carbon emissions uk

UK halfway to net-zero emissions target, according to analysis

Image credit: reuters

The UK is halfway to meeting its net-zero carbon emissions goals according to an analysis by Carbon Brief.

Emissions currently sit around 51 per cent below 1990 levels following a tumultuous year that saw UK emissions fall 11 per cent due to the introduction of widespread lockdowns and restrictions on travel during the Covid-19 pandemic. In 2019, the UK passed a law enshrining its commitment to reach net-zero carbon by 2050.

However, this record-breaking drop is not anticipated to last, with rising economic activity in the second half of this year expected to boost emissions once again.

If trends since 1990 continue, the UK should be able to meet its 2050 target, although much of the carbon reductions achieved thus far have been due to changes in the electricity infrastructure such as the replacement of coal and other fossil fuels with renewables. The target also does not account for the UK’s significant imports of carbon-intensive products that are made overseas.

Decarbonising less centralised systems, such as cars and the transport sector in general, will prove to be a more complex endeavour. On average, cars saw a sizeable 28 per cent drop in miles driven during the first three quarters of 2020, although vans saw just a 16 per cent reduction, and trucks 14 per cent.

The analysis also showed that warmer weather led to decreased gas use of around 8 per cent, with almost half of the UK’s CO2 emissions now coming from gas. Most of this fall was attributed to lower gas-fired power generation, although reduced heating demand also factored.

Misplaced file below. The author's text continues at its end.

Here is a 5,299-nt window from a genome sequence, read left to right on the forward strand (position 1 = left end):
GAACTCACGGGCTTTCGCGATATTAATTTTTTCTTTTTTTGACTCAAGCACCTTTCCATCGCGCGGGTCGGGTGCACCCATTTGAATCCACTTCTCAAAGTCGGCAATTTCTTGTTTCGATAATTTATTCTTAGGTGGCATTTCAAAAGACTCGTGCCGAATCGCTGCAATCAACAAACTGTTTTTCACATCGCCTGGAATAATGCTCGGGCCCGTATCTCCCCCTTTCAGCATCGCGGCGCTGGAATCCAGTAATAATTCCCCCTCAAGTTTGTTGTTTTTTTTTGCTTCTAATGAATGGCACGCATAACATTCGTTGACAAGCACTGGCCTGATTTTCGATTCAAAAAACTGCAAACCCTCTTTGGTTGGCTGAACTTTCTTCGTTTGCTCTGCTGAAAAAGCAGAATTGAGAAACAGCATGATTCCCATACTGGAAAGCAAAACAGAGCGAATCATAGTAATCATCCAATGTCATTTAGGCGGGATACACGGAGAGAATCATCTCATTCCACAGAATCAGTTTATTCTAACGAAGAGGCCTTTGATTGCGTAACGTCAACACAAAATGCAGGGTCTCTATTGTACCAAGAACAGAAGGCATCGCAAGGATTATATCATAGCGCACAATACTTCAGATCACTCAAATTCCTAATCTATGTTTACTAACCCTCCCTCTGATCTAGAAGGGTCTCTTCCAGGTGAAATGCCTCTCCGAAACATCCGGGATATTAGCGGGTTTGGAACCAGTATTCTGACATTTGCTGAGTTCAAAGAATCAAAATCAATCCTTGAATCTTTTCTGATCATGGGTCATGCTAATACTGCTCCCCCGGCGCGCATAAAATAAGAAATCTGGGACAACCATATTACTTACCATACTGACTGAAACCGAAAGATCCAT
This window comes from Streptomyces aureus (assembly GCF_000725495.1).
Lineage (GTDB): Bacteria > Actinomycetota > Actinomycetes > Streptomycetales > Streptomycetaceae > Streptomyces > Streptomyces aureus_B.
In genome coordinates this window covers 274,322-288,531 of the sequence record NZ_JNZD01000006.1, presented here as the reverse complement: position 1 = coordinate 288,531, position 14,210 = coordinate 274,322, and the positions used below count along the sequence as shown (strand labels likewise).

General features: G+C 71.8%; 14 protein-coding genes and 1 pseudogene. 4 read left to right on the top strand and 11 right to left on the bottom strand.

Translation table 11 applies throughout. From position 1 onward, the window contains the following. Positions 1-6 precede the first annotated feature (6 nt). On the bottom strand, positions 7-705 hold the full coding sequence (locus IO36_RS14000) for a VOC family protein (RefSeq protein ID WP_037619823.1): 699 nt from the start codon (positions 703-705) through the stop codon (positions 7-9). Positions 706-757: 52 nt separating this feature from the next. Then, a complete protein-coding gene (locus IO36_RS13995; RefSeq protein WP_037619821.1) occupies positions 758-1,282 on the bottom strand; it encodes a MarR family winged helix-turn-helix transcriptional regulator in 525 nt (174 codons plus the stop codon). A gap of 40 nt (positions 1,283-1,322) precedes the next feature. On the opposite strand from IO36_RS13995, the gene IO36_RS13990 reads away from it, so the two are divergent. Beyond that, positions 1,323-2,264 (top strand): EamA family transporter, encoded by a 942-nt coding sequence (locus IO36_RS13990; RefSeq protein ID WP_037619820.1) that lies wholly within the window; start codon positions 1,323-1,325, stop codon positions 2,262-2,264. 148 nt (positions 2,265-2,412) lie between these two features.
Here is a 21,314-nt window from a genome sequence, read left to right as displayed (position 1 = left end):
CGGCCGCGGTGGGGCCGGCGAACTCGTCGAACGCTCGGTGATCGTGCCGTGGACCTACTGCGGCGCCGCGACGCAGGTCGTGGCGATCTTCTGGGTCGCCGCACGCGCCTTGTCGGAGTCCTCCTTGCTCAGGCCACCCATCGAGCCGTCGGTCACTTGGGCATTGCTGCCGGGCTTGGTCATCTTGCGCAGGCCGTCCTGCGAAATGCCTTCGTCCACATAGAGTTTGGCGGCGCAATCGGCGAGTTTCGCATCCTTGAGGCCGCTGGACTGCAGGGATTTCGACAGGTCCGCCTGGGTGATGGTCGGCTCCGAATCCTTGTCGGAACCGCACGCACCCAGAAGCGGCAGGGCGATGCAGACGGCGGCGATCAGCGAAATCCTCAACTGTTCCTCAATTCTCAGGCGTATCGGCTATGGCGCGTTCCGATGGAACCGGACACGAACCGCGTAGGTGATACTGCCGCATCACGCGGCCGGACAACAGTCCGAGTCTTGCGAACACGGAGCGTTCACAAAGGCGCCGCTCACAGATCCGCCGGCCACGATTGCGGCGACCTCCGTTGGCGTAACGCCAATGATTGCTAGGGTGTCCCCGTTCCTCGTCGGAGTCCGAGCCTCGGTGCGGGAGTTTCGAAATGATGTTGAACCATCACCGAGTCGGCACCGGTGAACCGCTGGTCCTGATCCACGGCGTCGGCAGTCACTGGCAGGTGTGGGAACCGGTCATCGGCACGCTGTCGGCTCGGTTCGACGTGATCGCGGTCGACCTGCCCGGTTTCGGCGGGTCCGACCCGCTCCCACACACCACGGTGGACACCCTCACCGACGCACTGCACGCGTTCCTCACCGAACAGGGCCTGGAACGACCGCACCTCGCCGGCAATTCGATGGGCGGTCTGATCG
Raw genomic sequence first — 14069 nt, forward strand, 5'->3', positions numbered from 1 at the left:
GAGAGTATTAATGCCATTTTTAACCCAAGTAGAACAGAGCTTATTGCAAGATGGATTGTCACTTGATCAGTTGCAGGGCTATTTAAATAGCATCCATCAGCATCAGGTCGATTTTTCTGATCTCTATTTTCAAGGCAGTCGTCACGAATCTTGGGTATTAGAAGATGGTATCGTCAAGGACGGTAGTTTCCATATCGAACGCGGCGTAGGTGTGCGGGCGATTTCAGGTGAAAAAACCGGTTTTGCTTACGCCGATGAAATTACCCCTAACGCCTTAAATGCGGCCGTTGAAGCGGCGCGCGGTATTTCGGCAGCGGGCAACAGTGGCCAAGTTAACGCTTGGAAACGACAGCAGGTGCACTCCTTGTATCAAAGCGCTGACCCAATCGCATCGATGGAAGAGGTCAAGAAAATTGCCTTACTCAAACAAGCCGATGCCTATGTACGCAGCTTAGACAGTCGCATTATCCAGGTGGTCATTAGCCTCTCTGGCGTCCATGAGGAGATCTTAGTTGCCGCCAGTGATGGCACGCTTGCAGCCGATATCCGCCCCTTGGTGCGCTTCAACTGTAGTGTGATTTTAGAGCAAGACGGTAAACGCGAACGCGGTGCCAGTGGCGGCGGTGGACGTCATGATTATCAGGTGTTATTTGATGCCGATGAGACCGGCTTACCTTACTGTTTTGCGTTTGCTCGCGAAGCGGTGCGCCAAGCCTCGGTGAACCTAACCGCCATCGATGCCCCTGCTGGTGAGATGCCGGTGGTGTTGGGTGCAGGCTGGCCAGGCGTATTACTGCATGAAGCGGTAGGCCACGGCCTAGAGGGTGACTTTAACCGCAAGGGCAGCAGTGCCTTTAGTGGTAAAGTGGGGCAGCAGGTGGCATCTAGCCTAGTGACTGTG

For the first time, electricity generation from renewables outstripped fossil fuels in in 2020, with around 42 per cent for the former and 41 per cent for the latter.

“The likelihood of an emissions rebound as the economy recovers makes it all the more clear that the UK will need to focus on structural changes – rather than one-off events – if it is to meet its net-zero emissions target over the next 30 years,” the carbon brief report stated.

Greenpeace UK’s head of climate Kate Blagojevic warned the findings were not a cause for celebration as the UK was still a long way from reaching its climate commitments.

“Make no mistake, the scale of necessary future emission cuts are far greater than anything that has been managed during the pandemic,” she said.

“We need much more government funding, policies and political will to cut emissions from our homes, cars, industry and agriculture if we are to meet our climate targets once normal life resumes.”

According to an analysis from green energy policy network REN21, more than 1,300 cities globally had set targets or introduced policies to boost renewable energy by the end of 2020, while those enforcing complete or partial bans on fossil fuels like diesel and gas increased fivefold to 43.

Cities account for 55 per cent of the global population yet use around three-quarters of energy and are responsible for about 75 per cent of carbon dioxide emissions, it noted.

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